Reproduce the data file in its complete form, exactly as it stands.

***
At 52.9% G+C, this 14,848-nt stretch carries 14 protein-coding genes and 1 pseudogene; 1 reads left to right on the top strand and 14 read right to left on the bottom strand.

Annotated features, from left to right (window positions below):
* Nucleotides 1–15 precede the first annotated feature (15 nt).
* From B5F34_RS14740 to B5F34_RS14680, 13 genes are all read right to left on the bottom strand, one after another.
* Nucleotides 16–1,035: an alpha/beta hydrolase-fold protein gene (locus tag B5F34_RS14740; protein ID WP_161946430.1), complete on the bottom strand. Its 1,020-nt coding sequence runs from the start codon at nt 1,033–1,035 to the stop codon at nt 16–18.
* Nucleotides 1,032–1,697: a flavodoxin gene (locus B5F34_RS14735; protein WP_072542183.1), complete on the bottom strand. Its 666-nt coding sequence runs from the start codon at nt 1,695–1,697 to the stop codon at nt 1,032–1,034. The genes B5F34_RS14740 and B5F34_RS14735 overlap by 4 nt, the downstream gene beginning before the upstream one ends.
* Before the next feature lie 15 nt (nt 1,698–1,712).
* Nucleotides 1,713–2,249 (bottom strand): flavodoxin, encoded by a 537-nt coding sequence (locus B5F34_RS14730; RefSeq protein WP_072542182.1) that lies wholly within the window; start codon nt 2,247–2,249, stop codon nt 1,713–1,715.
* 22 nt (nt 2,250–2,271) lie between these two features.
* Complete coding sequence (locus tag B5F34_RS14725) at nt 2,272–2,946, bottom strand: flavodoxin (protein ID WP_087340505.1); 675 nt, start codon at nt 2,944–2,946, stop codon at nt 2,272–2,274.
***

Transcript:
At 52.9% G+C, this 14,848-nt stretch carries 14 protein-coding genes and 1 pseudogene; 1 reads left to right on the top strand and 14 read right to left on the bottom strand.

Annotated features, from left to right (window positions below):
* Nucleotides 1–15 precede the first annotated feature (15 nt).
* From B5F34_RS14740 to B5F34_RS14680, 13 genes are all read right to left on the bottom strand, one after another.
* Nucleotides 16–1,035: an alpha/beta hydrolase-fold protein gene (locus tag B5F34_RS14740; protein ID WP_161946430.1), complete on the bottom strand. Its 1,020-nt coding sequence runs from the start codon at nt 1,033–1,035 to the stop codon at nt 16–18.
* Nucleotides 1,032–1,697: a flavodoxin gene (locus B5F34_RS14735; protein WP_072542183.1), complete on the bottom strand. Its 666-nt coding sequence runs from the start codon at nt 1,695–1,697 to the stop codon at nt 1,032–1,034. The genes B5F34_RS14740 and B5F34_RS14735 overlap by 4 nt, the downstream gene beginning before the upstream one ends.
* Before the next feature lie 15 nt (nt 1,698–1,712).
* Nucleotides 1,713–2,249 (bottom strand): flavodoxin, encoded by a 537-nt coding sequence (locus B5F34_RS14730; RefSeq protein WP_072542182.1) that lies wholly within the window; start codon nt 2,247–2,249, stop codon nt 1,713–1,715.
* 22 nt (nt 2,250–2,271) lie between these two features.
* Complete coding sequence (locus tag B5F34_RS14725) at nt 2,272–2,946, bottom strand: flavodoxin (protein ID WP_087340505.1); 675 nt, start codon at nt 2,944–2,946, stop codon at nt 2,272–2,274.